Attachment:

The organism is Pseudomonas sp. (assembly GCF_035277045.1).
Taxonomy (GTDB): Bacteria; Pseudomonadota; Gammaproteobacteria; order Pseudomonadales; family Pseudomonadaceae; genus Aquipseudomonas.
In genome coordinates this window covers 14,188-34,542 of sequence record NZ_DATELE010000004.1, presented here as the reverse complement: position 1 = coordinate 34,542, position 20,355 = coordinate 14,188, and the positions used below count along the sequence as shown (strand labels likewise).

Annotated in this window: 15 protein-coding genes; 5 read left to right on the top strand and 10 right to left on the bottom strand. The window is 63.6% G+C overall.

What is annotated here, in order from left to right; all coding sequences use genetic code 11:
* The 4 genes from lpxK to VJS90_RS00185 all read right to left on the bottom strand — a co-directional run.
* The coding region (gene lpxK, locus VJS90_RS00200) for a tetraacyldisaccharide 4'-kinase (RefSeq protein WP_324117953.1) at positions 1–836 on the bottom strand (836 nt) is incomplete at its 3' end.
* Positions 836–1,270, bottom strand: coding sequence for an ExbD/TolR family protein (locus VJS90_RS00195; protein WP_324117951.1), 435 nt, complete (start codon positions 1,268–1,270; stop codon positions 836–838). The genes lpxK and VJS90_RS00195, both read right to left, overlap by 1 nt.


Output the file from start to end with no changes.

The organism is Pseudomonas sp. (assembly GCF_035277045.1).
Taxonomy (GTDB): Bacteria; Pseudomonadota; Gammaproteobacteria; order Pseudomonadales; family Pseudomonadaceae; genus Aquipseudomonas.
In genome coordinates this window covers 14,188-34,542 of sequence record NZ_DATELE010000004.1, presented here as the reverse complement: position 1 = coordinate 34,542, position 20,355 = coordinate 14,188, and the positions used below count along the sequence as shown (strand labels likewise).

Annotated in this window: 15 protein-coding genes; 5 read left to right on the top strand and 10 right to left on the bottom strand. The window is 63.6% G+C overall.

What is annotated here, in order from left to right; all coding sequences use genetic code 11:
* The 4 genes from lpxK to VJS90_RS00185 all read right to left on the bottom strand — a co-directional run.
* The coding region (gene lpxK, locus VJS90_RS00200) for a tetraacyldisaccharide 4'-kinase (RefSeq protein WP_324117953.1) at positions 1–836 on the bottom strand (836 nt) is incomplete at its 3' end.
* Positions 836–1,270, bottom strand: coding sequence for an ExbD/TolR family protein (locus VJS90_RS00195; protein WP_324117951.1), 435 nt, complete (start codon positions 1,268–1,270; stop codon positions 836–838). The genes lpxK and VJS90_RS00195, both read right to left, overlap by 1 nt.